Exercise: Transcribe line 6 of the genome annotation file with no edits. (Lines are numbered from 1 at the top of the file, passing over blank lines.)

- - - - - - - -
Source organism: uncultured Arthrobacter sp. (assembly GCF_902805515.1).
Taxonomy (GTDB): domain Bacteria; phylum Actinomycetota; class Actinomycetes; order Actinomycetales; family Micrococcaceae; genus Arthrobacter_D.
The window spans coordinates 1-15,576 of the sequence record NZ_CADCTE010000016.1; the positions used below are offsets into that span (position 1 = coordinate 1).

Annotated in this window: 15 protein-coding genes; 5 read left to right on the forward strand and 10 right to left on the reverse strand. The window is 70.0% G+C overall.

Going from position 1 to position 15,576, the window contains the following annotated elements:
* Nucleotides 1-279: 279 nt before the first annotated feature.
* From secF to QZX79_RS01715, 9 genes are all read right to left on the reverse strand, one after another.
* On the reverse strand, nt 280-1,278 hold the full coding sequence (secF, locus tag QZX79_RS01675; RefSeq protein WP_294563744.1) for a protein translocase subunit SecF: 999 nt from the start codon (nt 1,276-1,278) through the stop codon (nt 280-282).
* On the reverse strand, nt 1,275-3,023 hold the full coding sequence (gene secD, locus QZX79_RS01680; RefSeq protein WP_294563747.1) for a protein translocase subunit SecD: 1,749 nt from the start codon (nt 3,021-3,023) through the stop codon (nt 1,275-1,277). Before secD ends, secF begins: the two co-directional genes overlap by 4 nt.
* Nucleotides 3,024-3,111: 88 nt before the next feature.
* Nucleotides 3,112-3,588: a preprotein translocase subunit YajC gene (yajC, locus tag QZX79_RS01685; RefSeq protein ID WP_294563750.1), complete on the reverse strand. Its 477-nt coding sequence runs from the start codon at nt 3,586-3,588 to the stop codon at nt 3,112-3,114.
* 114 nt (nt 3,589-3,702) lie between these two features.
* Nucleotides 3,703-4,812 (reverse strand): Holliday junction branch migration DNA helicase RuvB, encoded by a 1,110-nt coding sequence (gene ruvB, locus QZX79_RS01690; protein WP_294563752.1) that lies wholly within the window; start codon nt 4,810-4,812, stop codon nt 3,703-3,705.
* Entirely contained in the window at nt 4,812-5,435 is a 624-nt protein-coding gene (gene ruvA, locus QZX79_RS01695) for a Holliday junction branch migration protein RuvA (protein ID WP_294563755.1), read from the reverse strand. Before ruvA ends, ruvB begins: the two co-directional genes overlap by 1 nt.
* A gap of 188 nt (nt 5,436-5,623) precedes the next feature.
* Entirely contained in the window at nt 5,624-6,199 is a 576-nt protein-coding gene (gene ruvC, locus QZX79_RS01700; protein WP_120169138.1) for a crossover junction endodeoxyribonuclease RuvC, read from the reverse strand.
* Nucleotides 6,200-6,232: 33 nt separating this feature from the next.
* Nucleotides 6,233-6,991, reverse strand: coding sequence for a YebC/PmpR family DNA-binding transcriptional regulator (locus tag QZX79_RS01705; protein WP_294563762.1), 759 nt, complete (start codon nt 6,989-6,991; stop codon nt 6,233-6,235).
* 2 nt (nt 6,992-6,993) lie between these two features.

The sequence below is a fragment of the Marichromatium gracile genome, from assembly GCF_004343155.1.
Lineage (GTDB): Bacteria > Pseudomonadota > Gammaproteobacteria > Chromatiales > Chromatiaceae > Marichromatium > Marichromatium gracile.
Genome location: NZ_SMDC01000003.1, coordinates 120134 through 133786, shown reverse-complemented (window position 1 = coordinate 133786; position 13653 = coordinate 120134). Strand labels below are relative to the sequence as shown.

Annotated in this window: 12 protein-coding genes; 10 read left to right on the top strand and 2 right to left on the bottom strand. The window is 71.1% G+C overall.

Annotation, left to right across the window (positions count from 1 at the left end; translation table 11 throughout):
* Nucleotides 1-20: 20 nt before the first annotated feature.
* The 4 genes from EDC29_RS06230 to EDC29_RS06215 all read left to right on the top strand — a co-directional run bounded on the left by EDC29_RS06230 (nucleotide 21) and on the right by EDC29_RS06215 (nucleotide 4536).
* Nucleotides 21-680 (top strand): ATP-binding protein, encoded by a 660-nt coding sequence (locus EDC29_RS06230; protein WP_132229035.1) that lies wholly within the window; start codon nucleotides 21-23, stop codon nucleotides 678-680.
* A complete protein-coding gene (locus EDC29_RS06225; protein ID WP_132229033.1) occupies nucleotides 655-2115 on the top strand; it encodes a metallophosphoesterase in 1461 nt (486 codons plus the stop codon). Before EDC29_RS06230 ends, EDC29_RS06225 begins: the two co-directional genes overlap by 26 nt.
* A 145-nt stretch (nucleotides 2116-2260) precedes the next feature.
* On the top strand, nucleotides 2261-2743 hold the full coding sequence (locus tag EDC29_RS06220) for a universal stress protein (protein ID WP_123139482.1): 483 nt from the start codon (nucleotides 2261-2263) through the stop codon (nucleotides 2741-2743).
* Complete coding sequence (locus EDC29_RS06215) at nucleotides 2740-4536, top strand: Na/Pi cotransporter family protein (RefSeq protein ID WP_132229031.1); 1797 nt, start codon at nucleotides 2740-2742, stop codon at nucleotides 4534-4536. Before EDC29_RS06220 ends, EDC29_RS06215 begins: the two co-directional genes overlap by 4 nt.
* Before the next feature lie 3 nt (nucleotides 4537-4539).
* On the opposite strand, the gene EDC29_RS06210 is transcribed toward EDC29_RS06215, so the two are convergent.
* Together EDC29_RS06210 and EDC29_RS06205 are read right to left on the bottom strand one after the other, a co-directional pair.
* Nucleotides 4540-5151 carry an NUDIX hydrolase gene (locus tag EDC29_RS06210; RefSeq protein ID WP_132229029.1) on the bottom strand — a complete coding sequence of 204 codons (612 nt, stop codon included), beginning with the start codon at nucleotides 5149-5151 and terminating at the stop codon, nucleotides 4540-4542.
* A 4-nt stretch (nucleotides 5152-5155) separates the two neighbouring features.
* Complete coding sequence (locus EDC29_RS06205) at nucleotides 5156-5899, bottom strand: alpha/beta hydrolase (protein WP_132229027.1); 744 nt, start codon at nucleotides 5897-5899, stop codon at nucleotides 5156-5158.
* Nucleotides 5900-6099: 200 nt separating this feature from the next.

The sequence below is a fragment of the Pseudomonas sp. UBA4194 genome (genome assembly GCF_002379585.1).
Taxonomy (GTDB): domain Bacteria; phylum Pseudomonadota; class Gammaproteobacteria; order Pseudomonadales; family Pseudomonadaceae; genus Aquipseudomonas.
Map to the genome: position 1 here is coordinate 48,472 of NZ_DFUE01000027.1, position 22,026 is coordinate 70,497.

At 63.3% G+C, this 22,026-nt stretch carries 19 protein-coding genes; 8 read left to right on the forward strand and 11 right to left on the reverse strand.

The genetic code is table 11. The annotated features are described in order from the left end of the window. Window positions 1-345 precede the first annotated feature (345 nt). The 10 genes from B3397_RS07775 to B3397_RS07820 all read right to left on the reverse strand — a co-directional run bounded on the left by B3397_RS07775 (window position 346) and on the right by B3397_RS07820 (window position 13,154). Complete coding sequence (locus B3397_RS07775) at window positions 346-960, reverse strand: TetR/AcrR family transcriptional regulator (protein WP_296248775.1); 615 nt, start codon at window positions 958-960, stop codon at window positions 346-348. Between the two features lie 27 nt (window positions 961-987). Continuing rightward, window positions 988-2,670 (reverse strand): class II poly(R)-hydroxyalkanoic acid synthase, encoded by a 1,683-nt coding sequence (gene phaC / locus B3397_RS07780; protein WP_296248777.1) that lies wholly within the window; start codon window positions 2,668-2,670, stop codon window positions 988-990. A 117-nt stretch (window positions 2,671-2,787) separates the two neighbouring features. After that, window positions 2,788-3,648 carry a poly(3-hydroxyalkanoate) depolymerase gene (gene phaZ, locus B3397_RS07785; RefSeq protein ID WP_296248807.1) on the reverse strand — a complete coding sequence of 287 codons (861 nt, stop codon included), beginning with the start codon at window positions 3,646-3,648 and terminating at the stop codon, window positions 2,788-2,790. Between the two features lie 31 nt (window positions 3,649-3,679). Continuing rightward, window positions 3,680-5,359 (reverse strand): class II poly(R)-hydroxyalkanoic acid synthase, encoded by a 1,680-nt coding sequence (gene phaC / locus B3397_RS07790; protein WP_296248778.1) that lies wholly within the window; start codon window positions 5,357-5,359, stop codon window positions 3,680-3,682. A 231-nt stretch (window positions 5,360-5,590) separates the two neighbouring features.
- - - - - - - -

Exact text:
* Nucleotides 1-279: 279 nt before the first annotated feature.